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This article was published 5/11/2018 (688 days ago), so information in it may no longer be current.
Maxime Bernier, who is rapidly organizing local committees of his newly-founded People’s Party of Canada (PPC) across the country, is trying to filter out problem supporters. He is making local leaders sign a pledge that they have done and will do nothing that would embarrass the party.
The party is wise to take some precautions along these lines. Every election and every nomination fight within a party sends party operatives combing through social media posts and other online sources in search of evidence of the foolish or offensive statements that most people have uttered at some point in their lives and that now live on forever in digital storehouses. The worst howlers can be publicized to discredit an opponent. A party leader’s best defence is to find out about these gaffes before the other side does.
New parties such as the PPC and Jason Kenney’s United Conservative Party in Alberta have a special problem because anti-Semites, Holocaust deniers, xenophobes, flat-Earth advocates and others remote from the political mainstream are always out there, looking for a political party to infiltrate. A new party quickly gearing up for an election is terribly vulnerable. Even with a careful vetting system, a few people with inexplicable items in their past are likely to turn up on the candidate lists.
But what are the PPC’s standards for embarrassment? In 2008, when Mr. Bernier was minister of foreign affairs in the Stephen Harper government, he seemed embarrassed at first by the news that he had left a government briefing book in the apartment of his girlfriend, Julie Couillard. He resigned from the government. It was never clear what he was embarrassed about — was it Ms. Couillard’s former ties to biker gangs, or his own carelessness with state papers?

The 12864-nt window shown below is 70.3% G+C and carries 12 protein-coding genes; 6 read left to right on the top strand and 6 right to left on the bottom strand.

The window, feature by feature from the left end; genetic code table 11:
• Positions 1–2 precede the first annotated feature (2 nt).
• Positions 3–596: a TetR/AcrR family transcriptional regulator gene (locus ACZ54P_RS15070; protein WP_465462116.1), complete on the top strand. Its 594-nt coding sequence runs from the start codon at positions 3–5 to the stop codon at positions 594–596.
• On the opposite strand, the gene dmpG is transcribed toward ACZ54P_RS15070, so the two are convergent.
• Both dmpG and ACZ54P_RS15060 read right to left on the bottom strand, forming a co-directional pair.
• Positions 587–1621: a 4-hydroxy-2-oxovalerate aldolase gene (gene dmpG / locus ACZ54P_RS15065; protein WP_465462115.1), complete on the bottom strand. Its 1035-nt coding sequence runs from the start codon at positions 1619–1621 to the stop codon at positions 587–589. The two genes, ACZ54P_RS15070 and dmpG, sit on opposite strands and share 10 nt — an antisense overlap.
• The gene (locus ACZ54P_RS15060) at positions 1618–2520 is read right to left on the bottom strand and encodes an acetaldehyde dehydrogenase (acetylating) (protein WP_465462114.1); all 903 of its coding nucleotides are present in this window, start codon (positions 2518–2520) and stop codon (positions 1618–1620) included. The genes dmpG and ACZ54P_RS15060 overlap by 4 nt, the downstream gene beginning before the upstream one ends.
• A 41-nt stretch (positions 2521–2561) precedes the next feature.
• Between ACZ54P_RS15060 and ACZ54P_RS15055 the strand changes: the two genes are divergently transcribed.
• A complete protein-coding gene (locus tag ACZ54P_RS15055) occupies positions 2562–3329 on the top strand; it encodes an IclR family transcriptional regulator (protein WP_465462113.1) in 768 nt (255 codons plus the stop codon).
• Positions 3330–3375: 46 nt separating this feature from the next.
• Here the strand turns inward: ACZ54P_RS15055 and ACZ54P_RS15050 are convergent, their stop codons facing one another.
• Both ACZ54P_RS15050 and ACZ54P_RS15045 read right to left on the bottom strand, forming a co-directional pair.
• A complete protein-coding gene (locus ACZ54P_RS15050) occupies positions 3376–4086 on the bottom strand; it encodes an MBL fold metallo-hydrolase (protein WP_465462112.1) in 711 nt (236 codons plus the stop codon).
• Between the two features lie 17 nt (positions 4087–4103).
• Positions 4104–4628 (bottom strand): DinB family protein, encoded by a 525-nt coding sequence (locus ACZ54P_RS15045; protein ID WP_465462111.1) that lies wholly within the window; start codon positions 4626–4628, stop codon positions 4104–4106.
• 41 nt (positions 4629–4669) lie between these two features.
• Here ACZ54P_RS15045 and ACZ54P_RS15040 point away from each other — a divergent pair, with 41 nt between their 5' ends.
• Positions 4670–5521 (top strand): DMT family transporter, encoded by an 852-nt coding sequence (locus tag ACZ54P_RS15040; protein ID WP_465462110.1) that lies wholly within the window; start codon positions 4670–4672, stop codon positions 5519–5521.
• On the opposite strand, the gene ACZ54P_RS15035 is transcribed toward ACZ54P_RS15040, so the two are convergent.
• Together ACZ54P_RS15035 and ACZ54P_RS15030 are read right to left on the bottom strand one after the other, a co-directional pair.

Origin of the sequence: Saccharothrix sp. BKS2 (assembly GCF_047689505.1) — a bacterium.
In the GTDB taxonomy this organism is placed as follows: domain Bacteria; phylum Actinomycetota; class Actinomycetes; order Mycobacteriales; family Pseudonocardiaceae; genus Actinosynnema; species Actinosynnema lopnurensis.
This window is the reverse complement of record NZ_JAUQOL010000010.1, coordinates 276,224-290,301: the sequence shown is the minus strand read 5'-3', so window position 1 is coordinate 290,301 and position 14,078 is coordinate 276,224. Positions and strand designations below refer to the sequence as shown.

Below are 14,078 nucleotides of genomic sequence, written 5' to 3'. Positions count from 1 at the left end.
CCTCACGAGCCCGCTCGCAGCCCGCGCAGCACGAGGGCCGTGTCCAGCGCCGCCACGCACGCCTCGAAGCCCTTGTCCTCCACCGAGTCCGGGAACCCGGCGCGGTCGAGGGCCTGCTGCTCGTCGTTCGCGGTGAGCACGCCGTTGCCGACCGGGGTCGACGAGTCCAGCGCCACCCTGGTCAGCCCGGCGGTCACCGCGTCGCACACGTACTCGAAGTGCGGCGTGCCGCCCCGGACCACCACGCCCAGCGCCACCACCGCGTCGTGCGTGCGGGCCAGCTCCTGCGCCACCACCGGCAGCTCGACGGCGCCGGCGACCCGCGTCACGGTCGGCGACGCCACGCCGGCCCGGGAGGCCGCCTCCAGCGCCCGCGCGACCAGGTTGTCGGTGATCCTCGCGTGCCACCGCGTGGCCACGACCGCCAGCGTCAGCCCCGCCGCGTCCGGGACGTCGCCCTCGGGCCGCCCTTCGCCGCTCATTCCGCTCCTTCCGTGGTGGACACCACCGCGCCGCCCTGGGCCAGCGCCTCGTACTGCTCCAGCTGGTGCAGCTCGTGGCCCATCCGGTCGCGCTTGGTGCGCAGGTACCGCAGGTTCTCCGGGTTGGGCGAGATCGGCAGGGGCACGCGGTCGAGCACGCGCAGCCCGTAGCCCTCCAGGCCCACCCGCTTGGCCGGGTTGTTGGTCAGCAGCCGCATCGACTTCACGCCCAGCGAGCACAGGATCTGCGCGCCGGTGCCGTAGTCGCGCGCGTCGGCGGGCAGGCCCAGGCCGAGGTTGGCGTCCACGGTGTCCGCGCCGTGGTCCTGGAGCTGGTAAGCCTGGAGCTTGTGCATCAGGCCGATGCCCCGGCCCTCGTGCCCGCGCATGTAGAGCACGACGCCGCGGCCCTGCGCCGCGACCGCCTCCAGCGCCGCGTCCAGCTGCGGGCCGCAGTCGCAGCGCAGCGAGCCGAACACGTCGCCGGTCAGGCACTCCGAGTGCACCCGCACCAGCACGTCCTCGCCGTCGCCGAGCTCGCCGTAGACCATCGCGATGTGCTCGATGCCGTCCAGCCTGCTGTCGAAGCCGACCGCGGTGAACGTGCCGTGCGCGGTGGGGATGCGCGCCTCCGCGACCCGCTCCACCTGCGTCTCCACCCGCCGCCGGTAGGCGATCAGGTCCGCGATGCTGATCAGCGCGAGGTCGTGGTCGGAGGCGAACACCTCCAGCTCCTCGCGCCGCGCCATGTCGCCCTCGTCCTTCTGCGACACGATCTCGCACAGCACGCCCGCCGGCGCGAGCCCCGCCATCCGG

More recently, however, Mr. Bernier has overcome that embarrassment. He ran to lead the Conservative Party last year, and after Andrew Scheer won the leadership, he quit to form his own party. He is vying for the job of prime minister of Canada despite his former misjudgment. Since the PPC is not embarrassed to have such a leader, it may have to be equally tolerant of old gaffes among its grassroots members. The embarrassment of 2008 has faded with the passage of time.
The party said recently it had signed up more than 30,000 members and organized local associations in 101 of Canada’s 338 federal electoral districts. These figures suggest that the PPC is well on its way to becoming a significant player in the general election that is due less than one year from now.
Will the party be embarrassed by some of those 30,000 members or the thousands more who may be recruited in the coming weeks? That depends partly on what baggage those members bring with them, and partly on Mr. Bernier’s thickness of skin. The non-embarrassment pledge will at least give Mr. Bernier grounds for expelling those by whom he is embarrassed, reasonably or not.
The PPC’s recruitment claims suggest that Mr. Scheer and the Conservative Party have not achieved the monopoly they need on the right wing of Canadian politics. The experience of the 1990s with the Reform Party and the Canadian Alliance showed that when the right is divided, the Liberals win. If Canada’s conservatives repeat that exercise, they should all be embarrassed.
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